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Re: Terminology Question concerning Web Architecture and Linked ?Data

From: Chris Bizer <chris@bizer.de>
Date: Sun, 22 Jul 2007 22:29:28 +0200
Message-ID: <002d01c7cc9f$016e7130$c4e84d57@named4gc1asnuj>
To: "Alan Ruttenberg" <alanruttenberg@gmail.com>
Cc: "SW-forum Web" <semantic-web@w3.org>, "Linking Open Data" <linking-open-data@simile.mit.edu>, "Jonathan A Rees" <jar@mumble.net>, <www-tag@w3.org>

Hi Alan,

> Thanks for the more detailed information. While I agree with the need  to 
> be able to have a mechanism for making statements about URIs that  one 
> doesn't mint, such as http://www.w3.org/People/ Berners-Lee/  card#i, what 
> I don't follow in your discussion is why such additional  statements need 
> to be attached to an alias (in the sameAs sense) of  the original URI. It 
> would seem worth justifying this in the light of  the associated costs of 
> such aliases
> - The lower likelihood of successful "joins" in queries if a) Not all 
> "sameAs"s are available to an agent or b) The agent's reasoner isn't 
> capable of correctly handling sameAs
> - The uncertain semantics of sameAs when taken out of the context of  the 
> OWL specification.
> For instance, why not have e.g. dbpedia only name *resources* which  are 
> understood as "community statements about" some subject, in which 
> statements about tbl would use his designated name for himself?

Yes, in a perfect world you are right, but unfortunately, we are not living 
in a perfect world.

DBpedia is a good example for this. We are assigning URIs to 1,600,000 
resources and we don't have a clue which URIs we assign to some town, 
molecules, flowers or planets. We even don't know if we assign URIs to 
flowers at all, before we search within our dataset for flowers.

We do this because we want to create a useful open dataset in the short 
term. If we would wait until there is community agreement in each domain 
that DBpedia covers about a naming schema or wait until each of the 
described resources has assigned a URI to itself, we won't get anywhere. If 
there would be community agreement about naming schemata (which there is not 
and I also do not expect such agreement to evolve in the mid-future), the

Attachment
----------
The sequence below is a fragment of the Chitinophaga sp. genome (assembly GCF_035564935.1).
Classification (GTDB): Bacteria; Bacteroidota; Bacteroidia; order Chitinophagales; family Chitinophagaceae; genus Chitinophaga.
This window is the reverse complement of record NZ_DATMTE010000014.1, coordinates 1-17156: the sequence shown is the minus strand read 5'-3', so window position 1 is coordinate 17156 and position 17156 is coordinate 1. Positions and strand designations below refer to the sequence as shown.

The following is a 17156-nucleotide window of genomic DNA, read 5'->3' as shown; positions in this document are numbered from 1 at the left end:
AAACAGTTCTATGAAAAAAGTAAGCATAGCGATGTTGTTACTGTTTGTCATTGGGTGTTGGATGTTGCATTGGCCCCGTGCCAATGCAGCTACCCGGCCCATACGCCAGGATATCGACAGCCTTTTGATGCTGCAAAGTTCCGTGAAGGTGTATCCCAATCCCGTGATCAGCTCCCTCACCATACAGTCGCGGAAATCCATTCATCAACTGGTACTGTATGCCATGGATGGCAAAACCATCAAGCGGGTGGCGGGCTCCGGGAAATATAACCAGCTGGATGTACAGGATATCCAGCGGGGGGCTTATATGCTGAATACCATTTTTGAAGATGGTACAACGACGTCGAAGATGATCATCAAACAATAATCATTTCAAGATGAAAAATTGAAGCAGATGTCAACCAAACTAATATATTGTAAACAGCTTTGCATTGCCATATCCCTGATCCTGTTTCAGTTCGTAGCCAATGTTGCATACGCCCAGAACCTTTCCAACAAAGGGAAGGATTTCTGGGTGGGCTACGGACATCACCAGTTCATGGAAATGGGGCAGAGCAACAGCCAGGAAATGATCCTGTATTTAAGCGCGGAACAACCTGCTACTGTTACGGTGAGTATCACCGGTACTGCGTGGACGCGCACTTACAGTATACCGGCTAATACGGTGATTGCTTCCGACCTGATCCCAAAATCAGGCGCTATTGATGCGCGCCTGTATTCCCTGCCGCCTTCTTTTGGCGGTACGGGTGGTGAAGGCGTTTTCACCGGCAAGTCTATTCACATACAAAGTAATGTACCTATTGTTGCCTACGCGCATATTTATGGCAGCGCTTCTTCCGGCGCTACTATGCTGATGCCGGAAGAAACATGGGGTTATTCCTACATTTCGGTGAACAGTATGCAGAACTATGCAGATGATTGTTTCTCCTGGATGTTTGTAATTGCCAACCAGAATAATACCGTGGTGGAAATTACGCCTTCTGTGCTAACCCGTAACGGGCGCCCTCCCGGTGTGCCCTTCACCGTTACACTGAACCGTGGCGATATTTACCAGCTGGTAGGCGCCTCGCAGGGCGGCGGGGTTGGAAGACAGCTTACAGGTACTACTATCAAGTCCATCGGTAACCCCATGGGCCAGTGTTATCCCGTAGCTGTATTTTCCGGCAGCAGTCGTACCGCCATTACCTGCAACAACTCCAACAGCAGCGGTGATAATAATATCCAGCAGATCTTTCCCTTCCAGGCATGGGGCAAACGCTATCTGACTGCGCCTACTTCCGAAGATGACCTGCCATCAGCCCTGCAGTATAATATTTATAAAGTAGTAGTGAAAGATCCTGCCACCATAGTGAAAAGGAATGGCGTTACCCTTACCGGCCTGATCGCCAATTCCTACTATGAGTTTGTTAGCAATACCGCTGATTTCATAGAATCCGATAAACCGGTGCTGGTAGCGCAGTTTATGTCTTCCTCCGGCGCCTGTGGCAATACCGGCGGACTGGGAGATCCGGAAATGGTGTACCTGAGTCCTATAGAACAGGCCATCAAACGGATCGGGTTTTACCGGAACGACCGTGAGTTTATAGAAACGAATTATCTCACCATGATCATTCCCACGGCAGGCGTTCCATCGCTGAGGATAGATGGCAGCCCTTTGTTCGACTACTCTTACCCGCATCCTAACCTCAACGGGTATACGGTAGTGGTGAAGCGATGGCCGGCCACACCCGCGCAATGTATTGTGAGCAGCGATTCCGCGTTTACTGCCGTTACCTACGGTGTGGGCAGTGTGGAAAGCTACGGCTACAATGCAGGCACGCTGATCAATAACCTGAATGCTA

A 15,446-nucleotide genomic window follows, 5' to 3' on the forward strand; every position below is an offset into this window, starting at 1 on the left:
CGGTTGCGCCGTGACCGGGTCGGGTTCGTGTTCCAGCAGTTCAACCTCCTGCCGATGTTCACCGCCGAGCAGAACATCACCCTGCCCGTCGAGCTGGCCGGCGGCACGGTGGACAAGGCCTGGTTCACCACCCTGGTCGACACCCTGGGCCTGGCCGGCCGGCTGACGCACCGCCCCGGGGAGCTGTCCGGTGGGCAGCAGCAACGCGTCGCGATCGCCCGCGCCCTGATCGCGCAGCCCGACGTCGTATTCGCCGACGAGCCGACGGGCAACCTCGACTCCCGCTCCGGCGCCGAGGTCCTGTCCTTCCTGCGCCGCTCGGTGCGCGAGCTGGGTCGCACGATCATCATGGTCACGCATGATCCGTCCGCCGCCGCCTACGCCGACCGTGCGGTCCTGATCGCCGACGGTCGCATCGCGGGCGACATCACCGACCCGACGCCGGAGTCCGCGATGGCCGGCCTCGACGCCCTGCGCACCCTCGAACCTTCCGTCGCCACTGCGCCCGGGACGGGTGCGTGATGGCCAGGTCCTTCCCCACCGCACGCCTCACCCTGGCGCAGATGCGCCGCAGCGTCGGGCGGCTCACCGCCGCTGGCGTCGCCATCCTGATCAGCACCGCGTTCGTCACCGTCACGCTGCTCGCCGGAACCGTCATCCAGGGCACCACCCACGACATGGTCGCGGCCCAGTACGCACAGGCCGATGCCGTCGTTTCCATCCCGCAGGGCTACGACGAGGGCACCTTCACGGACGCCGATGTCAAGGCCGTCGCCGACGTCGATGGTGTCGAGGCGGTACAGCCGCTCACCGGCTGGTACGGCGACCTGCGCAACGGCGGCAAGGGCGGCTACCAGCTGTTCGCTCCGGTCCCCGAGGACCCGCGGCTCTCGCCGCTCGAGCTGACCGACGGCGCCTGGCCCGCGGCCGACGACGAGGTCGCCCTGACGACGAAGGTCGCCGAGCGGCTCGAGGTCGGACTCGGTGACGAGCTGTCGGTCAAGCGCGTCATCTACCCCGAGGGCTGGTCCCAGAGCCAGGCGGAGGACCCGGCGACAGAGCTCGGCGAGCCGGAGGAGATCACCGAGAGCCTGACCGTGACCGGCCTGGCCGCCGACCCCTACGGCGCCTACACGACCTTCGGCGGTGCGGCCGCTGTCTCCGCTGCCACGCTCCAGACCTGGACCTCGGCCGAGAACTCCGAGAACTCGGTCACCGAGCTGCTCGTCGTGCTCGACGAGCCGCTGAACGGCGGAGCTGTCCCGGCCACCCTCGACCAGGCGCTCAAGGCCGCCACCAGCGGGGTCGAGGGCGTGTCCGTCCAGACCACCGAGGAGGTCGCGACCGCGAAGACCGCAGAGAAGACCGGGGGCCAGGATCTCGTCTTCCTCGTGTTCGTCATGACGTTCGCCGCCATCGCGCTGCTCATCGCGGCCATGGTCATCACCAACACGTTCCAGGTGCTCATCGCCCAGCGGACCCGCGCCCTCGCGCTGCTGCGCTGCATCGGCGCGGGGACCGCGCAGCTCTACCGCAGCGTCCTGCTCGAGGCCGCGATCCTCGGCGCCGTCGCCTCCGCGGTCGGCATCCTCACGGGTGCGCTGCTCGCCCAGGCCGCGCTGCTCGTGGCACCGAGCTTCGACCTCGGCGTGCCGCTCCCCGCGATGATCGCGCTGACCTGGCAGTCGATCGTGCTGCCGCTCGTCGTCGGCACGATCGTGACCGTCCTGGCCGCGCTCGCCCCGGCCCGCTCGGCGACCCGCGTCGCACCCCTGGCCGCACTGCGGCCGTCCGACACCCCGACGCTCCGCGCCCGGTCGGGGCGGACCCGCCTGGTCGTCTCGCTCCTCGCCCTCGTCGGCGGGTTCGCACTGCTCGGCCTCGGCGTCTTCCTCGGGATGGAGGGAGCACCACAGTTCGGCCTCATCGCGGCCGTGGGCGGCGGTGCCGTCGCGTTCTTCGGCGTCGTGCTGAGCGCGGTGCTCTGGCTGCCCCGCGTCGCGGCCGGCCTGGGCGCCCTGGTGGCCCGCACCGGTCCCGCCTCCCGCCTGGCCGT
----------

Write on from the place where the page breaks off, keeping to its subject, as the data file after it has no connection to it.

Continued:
next problem would be to bring some complicated infrastructure into place 
that allows applications like DBpedia to find out that 
http://www.w3.org/People/Berners-Lee/card#i is only URI that should be used 
to refer to Tim (think about stuff like URI SPAM and all the trust mechanism 
such an infrastructure would need).

So, I think that the approach of assuming that single URIs for identifying 
real-world resources will evolve does not scale for practical reasons.

Evidence for this opinion can be found in the Linking Open Data project 
where most datasources are backed by large legacy databases and it is 
unrealistic to require publishers to find out the only acceptable URI for 
each of their 100 000 data items.

The project is aiming at having hundreds of billions RDF triples online in 
the mid-term. Think of data souces like Freebase (http://www.freebase.com/), 
the Open Library (http://demo.openlibrary.org/) or all public US government 

In such situations, I think it is more realistic from the practical point of 
view to use a two step process:

1. Allow each data provider to assign his own URIs to resources (not much 
effort for him, just dump his database as Linked Data).
2. Use some equivalence mining algorithms afterwards to find out which URIs 
talk about the same things.

We do a lot of such equivalence mining in the Linking Open Data project and 
it works fine (good enough).

I agree with you that this approach has a "lower likelihood of successful